Fall is definitely in the air. This wonderful weather makes me want to get outside and do a few projects around the house. In fact, I have a list of projects that need to be done this weekend. One of those projects is to reduce the air leaks in my house.
Air leaks are the greatest cause of wasted heat and cooling energy. The most effective way to rid your home of costly drafts is to caulk and weatherstrip. Caulking and weatherstripping are two easy do-it-yourself jobs that only take a couple of hours, a few dollars and make a big difference in your energy use. No matter if you have a new house or older one, just about all homes have air leaks. Because of the summer’s hot weather, existing caulking and weatherstripping may have cracked or come loose, so now is a good time to check your house.
When checking your home, first look around your windows. Check the outside for any sign of caulking that has cracked or peeled. Check the inside safely using a lit incense stick or lit candle. On a windy day, move the draft checker around windows, doors, electrical outlets, ceiling fixtures, attic hatches and other locations where there is a possible air path to the outside. Air movement around these spots could mean that’s an air leak that may need caulking, sealing or weatherstripping. You’ll probably be surprised at what you find!
You should also caulk and seal where plumbing, ductwork, fans or where electrical wiring penetrates through exterior walls, floors and ceilings. Install rubber gaskets behind outlet and switch plates on exterior walls. Inner walls may also need gaskets when the wall cavity is open or air leaks into the attic from the wall cavity.
Use a paintable caulk to seal around the window frames and door frames where the interior frame meets the wall. On the exterior, seal around the window where the frame meets the siding. Don’t seal the exterior window weep holes shut since they allow any water or moisture that does not get into the window area to get out. Because caulking can be time consuming, use a high quality caulk or sealant suitable to the materials and location. Caulk is used when the crack is less than 1/4-inch wide. For cracks wider than that, use materials suitable for the gap such as metal, wood, rope caulk or other materials that will supply a base. Then caulk the area.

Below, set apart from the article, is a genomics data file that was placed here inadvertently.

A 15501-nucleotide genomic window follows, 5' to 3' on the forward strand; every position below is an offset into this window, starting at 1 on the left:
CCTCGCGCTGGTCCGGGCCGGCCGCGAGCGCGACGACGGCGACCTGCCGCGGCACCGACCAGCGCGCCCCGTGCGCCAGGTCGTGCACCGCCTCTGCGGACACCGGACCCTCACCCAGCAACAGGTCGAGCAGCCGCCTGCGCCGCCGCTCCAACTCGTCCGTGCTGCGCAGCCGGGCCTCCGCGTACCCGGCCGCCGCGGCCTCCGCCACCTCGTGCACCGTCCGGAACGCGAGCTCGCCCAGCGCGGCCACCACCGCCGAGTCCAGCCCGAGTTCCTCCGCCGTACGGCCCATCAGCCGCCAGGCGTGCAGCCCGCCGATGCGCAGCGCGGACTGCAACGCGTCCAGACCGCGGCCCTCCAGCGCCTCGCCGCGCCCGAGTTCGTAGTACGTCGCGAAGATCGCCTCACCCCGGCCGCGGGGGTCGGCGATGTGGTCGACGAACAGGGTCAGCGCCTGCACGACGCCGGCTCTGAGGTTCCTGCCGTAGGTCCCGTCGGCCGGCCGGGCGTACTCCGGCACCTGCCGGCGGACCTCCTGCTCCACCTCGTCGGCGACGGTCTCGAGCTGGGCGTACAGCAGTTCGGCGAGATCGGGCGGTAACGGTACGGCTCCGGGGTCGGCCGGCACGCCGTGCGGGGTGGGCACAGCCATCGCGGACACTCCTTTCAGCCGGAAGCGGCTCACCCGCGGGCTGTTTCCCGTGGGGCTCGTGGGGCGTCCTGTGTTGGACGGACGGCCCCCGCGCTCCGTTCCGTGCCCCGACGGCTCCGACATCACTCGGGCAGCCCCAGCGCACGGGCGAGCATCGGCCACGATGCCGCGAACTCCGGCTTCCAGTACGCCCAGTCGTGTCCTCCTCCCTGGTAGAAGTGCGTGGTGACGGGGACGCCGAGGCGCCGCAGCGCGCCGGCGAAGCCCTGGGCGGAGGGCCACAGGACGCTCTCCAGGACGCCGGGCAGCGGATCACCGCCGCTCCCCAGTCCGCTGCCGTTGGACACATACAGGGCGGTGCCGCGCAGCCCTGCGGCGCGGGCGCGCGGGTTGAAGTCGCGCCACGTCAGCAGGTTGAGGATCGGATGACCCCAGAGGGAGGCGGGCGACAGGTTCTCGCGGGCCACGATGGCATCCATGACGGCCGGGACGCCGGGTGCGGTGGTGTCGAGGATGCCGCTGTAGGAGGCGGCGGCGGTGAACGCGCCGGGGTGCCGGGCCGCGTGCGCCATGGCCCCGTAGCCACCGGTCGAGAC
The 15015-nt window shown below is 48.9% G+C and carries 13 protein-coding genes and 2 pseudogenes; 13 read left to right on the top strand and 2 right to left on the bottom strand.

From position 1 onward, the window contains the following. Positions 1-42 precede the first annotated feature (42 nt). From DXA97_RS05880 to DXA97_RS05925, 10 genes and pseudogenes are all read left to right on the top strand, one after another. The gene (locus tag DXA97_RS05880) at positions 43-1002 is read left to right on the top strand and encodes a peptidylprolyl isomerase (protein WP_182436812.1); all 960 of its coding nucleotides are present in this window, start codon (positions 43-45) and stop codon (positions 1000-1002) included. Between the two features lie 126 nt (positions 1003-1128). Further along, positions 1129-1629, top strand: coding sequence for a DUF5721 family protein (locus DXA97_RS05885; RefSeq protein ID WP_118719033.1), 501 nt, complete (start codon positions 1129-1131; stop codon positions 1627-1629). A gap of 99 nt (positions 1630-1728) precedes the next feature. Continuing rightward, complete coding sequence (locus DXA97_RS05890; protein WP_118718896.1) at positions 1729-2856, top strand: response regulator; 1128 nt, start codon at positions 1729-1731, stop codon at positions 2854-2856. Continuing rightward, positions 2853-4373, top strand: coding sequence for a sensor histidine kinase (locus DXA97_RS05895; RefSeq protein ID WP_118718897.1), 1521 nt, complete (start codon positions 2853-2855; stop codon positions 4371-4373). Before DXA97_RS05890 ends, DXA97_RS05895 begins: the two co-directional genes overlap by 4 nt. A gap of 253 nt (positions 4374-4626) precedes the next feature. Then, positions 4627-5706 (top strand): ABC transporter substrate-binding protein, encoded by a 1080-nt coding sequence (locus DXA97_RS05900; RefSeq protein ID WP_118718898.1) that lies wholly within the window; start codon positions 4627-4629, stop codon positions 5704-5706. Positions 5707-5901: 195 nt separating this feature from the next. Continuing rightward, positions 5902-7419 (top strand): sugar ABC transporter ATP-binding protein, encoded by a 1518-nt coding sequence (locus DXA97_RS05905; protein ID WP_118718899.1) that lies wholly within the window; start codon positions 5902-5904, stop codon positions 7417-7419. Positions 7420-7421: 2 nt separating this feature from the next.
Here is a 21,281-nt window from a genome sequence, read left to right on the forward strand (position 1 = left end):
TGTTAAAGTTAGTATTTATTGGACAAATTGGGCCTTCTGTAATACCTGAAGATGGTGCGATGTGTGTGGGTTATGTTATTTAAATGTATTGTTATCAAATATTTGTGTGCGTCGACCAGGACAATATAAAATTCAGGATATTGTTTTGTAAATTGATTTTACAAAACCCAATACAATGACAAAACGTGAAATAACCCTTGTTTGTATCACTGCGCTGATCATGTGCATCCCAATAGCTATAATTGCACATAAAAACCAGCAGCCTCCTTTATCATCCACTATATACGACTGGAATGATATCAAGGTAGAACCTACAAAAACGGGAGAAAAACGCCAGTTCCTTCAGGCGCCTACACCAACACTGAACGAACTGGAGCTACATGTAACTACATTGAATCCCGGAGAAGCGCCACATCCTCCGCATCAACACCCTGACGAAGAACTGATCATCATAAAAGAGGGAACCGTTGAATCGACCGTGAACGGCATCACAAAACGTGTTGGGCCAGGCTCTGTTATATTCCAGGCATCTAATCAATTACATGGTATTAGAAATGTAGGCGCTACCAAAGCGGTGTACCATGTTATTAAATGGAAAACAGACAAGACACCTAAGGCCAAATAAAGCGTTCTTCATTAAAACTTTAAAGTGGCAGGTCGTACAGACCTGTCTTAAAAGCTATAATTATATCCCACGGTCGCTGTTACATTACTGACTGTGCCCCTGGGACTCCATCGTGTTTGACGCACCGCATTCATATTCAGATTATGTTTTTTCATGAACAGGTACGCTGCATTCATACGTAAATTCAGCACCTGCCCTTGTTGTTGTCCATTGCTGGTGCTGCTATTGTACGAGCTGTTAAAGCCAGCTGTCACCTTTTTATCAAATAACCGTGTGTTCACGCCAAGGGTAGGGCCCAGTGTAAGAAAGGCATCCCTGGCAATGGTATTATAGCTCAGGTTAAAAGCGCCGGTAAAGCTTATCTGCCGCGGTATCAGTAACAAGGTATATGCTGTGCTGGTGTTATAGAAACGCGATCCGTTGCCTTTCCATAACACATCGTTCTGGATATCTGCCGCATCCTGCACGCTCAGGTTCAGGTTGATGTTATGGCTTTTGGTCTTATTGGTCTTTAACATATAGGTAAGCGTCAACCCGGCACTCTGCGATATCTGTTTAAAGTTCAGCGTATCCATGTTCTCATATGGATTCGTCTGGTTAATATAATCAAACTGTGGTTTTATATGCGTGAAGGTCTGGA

What about weatherstripping doors? Even a 1/4-inch opening around all sides of a typical exterior door can result in the equivalent of a huge opening to the outside. Check existing weatherstripping around exterior doors with a flashlight. Outside the closed door, move the flashlight slowly around the door edge. If a helper inside the house can see light shining in, it’s time to weatherstrip.
Use quality weatherstripping that will last several years and that can be securely attached. It comes in a variety of thicknesses, widths and materials so choose something that will work for your need.
What about sealing a gap under an exterior door? Door sweeps, thresholds and door shoes are good ways to do that. A door sweep can be used on a door with no threshold. A gasket threshold replaces an existing threshold and can be attached to the floor directly under the door. This type of gasket wears quickly in high traffic areas. Door shoes have rubber or plastic gaskets set into a metal bracket and affixed to the door bottom.
A few hours and a few supplies can make a big difference in keeping your home comfortable year around. For further information about sealing air leaks as well as other energy-saving information, go to www.eXtension.org.
Carrie T. Brazeal is the Family and Consumer Sciences Agent for Texas A&M AgriLife Extension Service. She may be reached at email@example.com. or 972.424.1460, Ext. 4233.